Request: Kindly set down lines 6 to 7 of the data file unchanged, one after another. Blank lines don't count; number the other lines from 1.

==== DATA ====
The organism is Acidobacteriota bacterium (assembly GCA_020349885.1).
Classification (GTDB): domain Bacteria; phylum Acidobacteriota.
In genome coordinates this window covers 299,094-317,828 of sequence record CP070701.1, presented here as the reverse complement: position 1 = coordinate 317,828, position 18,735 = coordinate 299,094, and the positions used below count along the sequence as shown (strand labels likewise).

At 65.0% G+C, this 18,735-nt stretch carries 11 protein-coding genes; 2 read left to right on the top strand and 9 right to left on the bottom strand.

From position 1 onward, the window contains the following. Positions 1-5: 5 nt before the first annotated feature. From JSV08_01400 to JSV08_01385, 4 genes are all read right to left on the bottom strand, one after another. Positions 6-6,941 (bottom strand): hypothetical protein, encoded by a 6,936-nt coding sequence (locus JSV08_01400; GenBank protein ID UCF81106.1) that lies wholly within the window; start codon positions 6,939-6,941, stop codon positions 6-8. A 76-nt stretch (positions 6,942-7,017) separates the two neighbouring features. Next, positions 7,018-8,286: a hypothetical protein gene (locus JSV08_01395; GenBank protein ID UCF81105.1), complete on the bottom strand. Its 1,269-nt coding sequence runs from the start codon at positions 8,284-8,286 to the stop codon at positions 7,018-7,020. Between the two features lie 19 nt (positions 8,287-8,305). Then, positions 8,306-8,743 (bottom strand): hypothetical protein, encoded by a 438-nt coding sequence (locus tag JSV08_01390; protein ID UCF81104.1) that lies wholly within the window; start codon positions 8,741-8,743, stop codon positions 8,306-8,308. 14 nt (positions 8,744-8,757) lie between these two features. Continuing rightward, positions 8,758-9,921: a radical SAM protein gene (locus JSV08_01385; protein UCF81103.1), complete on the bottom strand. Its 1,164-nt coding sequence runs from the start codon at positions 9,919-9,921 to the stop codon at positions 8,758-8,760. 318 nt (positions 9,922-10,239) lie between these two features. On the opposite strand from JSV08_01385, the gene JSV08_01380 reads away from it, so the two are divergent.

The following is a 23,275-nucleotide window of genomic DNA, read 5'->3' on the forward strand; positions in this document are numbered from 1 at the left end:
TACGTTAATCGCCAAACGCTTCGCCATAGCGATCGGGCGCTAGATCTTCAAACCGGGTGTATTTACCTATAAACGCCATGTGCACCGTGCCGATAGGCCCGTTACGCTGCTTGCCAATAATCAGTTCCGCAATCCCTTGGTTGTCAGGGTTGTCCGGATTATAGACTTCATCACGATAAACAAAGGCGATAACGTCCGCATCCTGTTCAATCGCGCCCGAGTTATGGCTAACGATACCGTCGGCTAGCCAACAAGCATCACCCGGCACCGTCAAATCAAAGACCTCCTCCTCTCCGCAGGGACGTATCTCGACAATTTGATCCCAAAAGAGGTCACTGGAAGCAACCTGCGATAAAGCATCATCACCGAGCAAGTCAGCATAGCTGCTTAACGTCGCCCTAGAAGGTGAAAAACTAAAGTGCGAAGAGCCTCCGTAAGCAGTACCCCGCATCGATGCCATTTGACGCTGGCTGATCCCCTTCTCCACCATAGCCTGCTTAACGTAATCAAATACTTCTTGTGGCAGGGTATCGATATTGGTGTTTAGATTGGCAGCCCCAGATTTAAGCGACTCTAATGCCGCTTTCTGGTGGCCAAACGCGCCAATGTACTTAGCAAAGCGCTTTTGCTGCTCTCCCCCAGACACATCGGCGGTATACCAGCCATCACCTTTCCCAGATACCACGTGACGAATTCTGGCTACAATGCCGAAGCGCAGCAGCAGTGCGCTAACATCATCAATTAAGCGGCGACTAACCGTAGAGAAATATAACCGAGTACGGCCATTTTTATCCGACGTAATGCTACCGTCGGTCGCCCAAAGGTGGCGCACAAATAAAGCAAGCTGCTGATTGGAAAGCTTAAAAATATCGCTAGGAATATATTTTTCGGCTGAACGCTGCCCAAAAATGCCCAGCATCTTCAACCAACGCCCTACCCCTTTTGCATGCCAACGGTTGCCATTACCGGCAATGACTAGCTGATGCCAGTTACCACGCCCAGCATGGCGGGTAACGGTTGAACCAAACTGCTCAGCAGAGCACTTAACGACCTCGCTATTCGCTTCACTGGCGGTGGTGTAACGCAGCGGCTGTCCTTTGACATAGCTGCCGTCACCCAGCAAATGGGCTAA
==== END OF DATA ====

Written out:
The following is a 23,275-nucleotide window of genomic DNA, read 5'->3' on the forward strand; positions in this document are numbered from 1 at the left end:
TACGTTAATCGCCAAACGCTTCGCCATAGCGATCGGGCGCTAGATCTTCAAACCGGGTGTATTTACCTATAAACGCCATGTGCACCGTGCCGATAGGCCCGTTACGCTGCTTGCCAATAATCAGTTCCGCAATCCCTTGGTTGTCAGGGTTGTCCGGATTATAGACTTCATCACGATAAACAAAGGCGATAACGTCCGCATCCTGTTCAATCGCGCCCGAGTTATGGCTAACGATACCGTCGGCTAGCCAACAAGCATCACCCGGCACCGTCAAATCAAAGACCTCCTCCTCTCCGCAGGGACGTATCTCGACAATTTGATCCCAAAAGAGGTCACTGGAAGCAACCTGCGATAAAGCATCATCACCGAGCAAGTCAGCATAGCTGCTTAACGTCGCCCTAGAAGGTGAAAAACTAAAGTGCGAAGAGCCTCCGTAAGCAGTACCCCGCATCGATGCCATTTGACGCTGGCTGATCCCCTTCTCCACCATAGCCTGCTTAACGTAATCAAATACTTCTTGTGGCAGGGTATCGATATTGGTGTTTAGATTGGCAGCCCCAGATTTAAGCGACTCTAATGCCGCTTTCTGGTGGCCAAACGCGCCAATGTACTTAGCAAAGCGCTTTTGCTGCTCTCCCCCAGACACATCGGCGGTATACCAGCCATCACCTTTCCCAGATACCACGTGACGAATTCTGGCTACAATGCCGAAGCGCAGCAGCAGTGCGCTAACATCATCAATTAAGCGGCGACTAACCGTAGAGAAATATAACCGAGTACGGCCATTTTTATCCGACGTAATGCTACCGTCGGTCGCCCAAAGGTGGCGCACAAATAAAGCAAGCTGCTGATTGGAAAGCTTAAAAATATCGCTAGGAATATATTTTTCGGCTGAACGCTGCCCAAAAATGCCCAGCATCTTCAACCAACGCCCTACCCCTTTTGCATGCCAACGGTTGCCATTACCGGCAATGACTAGCTGATGCCAGTTACCACGCCCAGCATGGCGGGTAACGGTTGAACCAAACTGCTCAGCAGAGCACTTAACGACCTCGCTATTCGCTTCACTGGCGGTGGTGTAACGCAGCGGCTGTCCTTTGACATAGCTGCCGTCACCCAGCAAATGGGCTAA